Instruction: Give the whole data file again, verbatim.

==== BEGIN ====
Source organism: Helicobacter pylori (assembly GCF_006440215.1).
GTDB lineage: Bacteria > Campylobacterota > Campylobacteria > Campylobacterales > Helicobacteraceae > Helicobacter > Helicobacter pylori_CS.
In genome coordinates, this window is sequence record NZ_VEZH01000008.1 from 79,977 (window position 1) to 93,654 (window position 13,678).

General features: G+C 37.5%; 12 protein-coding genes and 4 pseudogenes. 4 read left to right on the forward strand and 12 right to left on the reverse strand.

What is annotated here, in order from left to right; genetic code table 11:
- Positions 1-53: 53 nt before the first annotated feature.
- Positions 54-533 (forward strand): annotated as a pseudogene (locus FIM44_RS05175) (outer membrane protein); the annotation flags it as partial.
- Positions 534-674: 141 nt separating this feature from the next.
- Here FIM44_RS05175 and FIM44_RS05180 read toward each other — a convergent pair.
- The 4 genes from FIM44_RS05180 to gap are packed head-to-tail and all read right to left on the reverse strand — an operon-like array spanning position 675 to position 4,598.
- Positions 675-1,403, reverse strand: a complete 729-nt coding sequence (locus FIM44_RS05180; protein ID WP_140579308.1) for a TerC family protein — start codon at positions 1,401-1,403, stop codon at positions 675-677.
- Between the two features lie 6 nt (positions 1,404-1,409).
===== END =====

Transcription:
Source organism: Helicobacter pylori (assembly GCF_006440215.1).
GTDB lineage: Bacteria > Campylobacterota > Campylobacteria > Campylobacterales > Helicobacteraceae > Helicobacter > Helicobacter pylori_CS.
In genome coordinates, this window is sequence record NZ_VEZH01000008.1 from 79,977 (window position 1) to 93,654 (window position 13,678).

General features: G+C 37.5%; 12 protein-coding genes and 4 pseudogenes. 4 read left to right on the forward strand and 12 right to left on the reverse strand.

What is annotated here, in order from left to right; genetic code table 11:
- Positions 1-53: 53 nt before the first annotated feature.
- Positions 54-533 (forward strand): annotated as a pseudogene (locus FIM44_RS05175) (outer membrane protein); the annotation flags it as partial.
- Positions 534-674: 141 nt separating this feature from the next.
- Here FIM44_RS05175 and FIM44_RS05180 read toward each other — a convergent pair.
- The 4 genes from FIM44_RS05180 to gap are packed head-to-tail and all read right to left on the reverse strand — an operon-like array spanning position 675 to position 4,598.
- Positions 675-1,403, reverse strand: a complete 729-nt coding sequence (locus FIM44_RS05180; protein ID WP_140579308.1) for a TerC family protein — start codon at positions 1,401-1,403, stop codon at positions 675-677.
- Between the two features lie 6 nt (positions 1,404-1,409).